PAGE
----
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News > Argentina

Argentina’s Top Court Upholds Glacier Protection Law, Rules Against Mining Corporations



Published 5 June 2019

Glacier Protection Law enacted by Argentina in 2011 is indeed constitutional, according to the country's top court. 

Argentina’s supreme court unanimously rejected Tuesday a challenge to the law brought by the Canadian miner Barrick Gold, Minera Argentina Gold, and San Juan’s province, who attempted to topple the national Law prohibiting mining, oil and gas projects in glacier and in permafrost areas passed by the country's Congress in 2011.


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“Miners have long marked this region for its rich gold, silver and copper deposits, and have been on standby for nearly a decade awaiting a judicial decision from Argentina’s top tribunal as to whether or not they could mine in glacier terrain,” said Jorge Daniel Taillant, executive director, Center for Human Rights and Environment in a media statement.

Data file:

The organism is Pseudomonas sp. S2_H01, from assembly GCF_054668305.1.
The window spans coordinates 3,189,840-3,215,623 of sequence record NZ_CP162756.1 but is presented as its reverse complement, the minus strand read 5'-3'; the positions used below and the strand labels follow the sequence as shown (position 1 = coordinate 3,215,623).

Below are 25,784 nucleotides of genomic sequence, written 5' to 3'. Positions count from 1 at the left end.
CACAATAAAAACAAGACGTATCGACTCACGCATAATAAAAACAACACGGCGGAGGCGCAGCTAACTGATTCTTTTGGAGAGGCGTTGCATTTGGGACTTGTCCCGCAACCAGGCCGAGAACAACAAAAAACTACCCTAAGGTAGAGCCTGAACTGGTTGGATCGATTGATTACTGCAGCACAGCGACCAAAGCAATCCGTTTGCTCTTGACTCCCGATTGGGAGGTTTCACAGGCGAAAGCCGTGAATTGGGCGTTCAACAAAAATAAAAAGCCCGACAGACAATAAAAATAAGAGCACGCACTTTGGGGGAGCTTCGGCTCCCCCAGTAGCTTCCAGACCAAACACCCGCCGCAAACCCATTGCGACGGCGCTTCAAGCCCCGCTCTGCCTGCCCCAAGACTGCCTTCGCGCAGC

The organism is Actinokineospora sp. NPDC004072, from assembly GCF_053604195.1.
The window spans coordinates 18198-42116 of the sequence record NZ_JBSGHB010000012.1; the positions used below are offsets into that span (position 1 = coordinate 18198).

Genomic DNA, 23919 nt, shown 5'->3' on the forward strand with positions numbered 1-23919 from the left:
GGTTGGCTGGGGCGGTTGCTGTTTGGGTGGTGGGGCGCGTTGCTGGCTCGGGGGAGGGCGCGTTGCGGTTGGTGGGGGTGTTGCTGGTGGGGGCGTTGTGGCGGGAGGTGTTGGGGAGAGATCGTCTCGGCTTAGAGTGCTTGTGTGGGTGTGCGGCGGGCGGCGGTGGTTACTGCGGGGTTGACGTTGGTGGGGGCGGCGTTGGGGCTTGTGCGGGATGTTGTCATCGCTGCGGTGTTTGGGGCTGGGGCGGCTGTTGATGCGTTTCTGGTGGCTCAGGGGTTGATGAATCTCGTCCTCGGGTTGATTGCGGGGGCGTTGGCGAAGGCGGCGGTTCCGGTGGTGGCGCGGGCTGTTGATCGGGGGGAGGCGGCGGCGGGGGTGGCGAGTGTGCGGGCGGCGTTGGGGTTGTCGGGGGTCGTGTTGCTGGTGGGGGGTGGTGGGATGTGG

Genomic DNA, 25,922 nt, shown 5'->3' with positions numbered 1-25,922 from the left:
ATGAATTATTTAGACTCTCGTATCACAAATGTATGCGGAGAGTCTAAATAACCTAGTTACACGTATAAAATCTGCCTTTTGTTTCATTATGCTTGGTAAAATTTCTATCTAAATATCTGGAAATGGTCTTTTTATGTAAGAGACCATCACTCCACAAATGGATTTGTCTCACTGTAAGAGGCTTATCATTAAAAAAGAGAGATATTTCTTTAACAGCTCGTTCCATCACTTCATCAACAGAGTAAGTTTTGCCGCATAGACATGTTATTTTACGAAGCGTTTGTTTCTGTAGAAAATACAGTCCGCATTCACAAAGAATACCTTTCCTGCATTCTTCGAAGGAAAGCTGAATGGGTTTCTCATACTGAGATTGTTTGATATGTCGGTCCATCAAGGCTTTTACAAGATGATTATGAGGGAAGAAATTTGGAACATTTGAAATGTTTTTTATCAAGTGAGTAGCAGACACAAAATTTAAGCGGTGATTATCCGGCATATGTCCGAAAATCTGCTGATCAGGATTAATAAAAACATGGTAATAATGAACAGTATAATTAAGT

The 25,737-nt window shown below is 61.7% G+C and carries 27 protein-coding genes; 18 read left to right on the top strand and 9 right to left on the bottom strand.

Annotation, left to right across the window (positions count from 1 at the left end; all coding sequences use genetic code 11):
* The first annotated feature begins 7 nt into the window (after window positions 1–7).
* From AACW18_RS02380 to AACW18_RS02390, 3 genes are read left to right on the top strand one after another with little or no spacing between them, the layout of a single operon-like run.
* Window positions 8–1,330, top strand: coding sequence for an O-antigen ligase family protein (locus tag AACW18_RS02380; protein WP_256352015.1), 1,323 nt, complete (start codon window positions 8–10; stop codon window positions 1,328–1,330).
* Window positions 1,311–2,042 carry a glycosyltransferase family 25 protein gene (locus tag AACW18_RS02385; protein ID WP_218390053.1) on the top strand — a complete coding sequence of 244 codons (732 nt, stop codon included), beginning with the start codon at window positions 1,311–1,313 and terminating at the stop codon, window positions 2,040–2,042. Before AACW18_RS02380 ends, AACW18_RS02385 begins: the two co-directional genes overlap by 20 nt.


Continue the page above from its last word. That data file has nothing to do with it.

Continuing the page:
Environmentalists celebrated the verdict and asked for the closing down of Veladero Gold mine which is one of the most important mines in the world and is owned by Barrick Gold.

Argentina is Latin America's second largest reserve of solid water right after Chile and is part of the 15 countries with the biggest glaciers in the world.

Environmentalists consider that Tuesday's supreme court’s ruling is going to become a milestone for glaciers preservation, they also hope it is going to halt 44 mining projects nearby or on bodies of ice that are currently being evaluated.

“The request of Barrick to declare the unconstitutionality of the national regulations has been a perverse move that fortunately lost. Now, it is necessary to enforce the law and close Veladero. We cannot allow more mining on the glaciers of the Argentines," said Gonzalo Strano, a Greenpeace Argentina spokesperson in a media statement.

The mining companies have not issued any statement yet.

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